When the government revealed its Computer Time for Tax Credit program on April 16th, the public was confused. Few understood at first glance the intent: Install a small piece of software on your computer, and in its idle periods, it processes government data on the government’s behalf. Every hour grants the computer owner ten cents of tax credit, to a maximum of $80 per person or $160 per family, not to be carried over into any subsequent year. The first year, the government lost $76 million in tax revenues and saved $23 million in computing costs. The following year $436 million in revenues disappeared, replaced with $326 million in unspent computing costs and $155 million in energy costs. The program continued to pay for itself.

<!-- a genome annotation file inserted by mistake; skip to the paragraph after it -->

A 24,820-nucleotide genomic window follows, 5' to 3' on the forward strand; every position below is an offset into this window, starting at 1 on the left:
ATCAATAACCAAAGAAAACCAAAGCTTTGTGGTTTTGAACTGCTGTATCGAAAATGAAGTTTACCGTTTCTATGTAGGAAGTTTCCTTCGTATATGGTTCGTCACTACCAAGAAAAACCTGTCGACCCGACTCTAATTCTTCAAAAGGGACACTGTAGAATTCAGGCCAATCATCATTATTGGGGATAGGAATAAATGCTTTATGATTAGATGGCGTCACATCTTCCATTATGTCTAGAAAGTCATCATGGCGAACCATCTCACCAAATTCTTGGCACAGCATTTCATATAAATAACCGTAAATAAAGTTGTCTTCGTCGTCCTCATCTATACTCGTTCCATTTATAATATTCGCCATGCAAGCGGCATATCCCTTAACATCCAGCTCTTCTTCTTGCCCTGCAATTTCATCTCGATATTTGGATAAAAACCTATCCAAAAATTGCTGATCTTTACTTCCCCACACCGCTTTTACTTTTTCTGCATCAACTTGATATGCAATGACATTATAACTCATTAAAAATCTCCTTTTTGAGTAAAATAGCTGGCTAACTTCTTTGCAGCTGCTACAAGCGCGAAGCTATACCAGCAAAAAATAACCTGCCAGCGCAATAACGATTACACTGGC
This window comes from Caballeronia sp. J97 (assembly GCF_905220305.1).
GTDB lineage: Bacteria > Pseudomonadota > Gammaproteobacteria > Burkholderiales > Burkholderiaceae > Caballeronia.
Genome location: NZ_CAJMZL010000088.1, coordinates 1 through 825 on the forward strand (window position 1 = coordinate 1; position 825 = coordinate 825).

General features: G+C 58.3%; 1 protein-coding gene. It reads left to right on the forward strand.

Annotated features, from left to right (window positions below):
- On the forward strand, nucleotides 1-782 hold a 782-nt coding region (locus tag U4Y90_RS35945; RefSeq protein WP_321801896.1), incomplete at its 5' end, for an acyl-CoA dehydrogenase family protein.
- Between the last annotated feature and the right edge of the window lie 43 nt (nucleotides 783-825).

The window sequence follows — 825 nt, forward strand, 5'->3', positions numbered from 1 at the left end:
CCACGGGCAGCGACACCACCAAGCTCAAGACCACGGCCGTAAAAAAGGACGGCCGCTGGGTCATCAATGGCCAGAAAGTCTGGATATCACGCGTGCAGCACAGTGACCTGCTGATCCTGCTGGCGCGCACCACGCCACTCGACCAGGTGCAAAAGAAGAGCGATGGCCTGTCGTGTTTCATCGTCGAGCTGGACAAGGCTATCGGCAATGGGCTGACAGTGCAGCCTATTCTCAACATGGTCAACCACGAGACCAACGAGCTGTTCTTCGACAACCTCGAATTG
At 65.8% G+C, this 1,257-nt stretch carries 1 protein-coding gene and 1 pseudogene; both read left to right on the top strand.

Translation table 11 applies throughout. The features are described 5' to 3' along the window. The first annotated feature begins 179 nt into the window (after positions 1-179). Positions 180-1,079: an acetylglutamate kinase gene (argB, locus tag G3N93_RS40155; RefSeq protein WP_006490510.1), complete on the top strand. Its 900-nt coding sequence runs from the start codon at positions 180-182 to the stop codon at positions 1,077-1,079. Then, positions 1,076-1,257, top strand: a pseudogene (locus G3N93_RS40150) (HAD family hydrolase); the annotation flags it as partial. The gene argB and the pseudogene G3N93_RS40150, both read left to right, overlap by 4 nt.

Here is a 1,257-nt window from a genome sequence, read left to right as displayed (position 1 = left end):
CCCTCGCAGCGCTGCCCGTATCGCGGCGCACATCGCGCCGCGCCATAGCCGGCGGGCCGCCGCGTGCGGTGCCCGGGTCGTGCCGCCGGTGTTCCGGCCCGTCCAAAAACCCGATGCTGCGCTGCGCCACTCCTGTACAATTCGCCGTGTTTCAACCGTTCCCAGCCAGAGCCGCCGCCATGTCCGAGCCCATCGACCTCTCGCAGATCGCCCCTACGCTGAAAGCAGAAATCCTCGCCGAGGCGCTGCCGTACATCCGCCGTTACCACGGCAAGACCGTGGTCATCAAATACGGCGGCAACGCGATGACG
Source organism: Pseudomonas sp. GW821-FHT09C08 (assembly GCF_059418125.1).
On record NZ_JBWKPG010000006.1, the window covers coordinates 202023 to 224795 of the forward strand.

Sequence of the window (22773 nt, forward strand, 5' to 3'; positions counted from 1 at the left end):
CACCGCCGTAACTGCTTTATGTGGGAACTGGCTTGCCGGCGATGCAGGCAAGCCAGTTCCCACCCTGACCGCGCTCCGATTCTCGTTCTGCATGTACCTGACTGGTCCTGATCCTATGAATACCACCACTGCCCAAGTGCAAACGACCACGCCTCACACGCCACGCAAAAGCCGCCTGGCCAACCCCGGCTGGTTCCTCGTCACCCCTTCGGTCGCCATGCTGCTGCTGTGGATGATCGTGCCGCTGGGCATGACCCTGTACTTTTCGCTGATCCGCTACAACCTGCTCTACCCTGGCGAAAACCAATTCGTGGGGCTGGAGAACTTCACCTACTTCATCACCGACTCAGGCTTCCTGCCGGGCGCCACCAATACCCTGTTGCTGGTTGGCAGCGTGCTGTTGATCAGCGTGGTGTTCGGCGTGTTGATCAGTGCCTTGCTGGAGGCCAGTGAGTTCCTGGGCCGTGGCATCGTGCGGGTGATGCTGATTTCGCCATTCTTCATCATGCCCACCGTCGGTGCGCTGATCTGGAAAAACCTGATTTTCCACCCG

Hackers spread worms that collected and shared the processed data, striving to decrypt and reassemble the jigsawed information into something informative. Many failed. DrawPantsCollective claimed success four years after the program’s inception. Torrents spread across the net, mostly records of lots and lots of context-free math. Amateur and professional scientists the world over ventured guesses at what the various calculations indicated: satellite movements, railgun simulations, phone tap analysis.
They didn’t have to be right.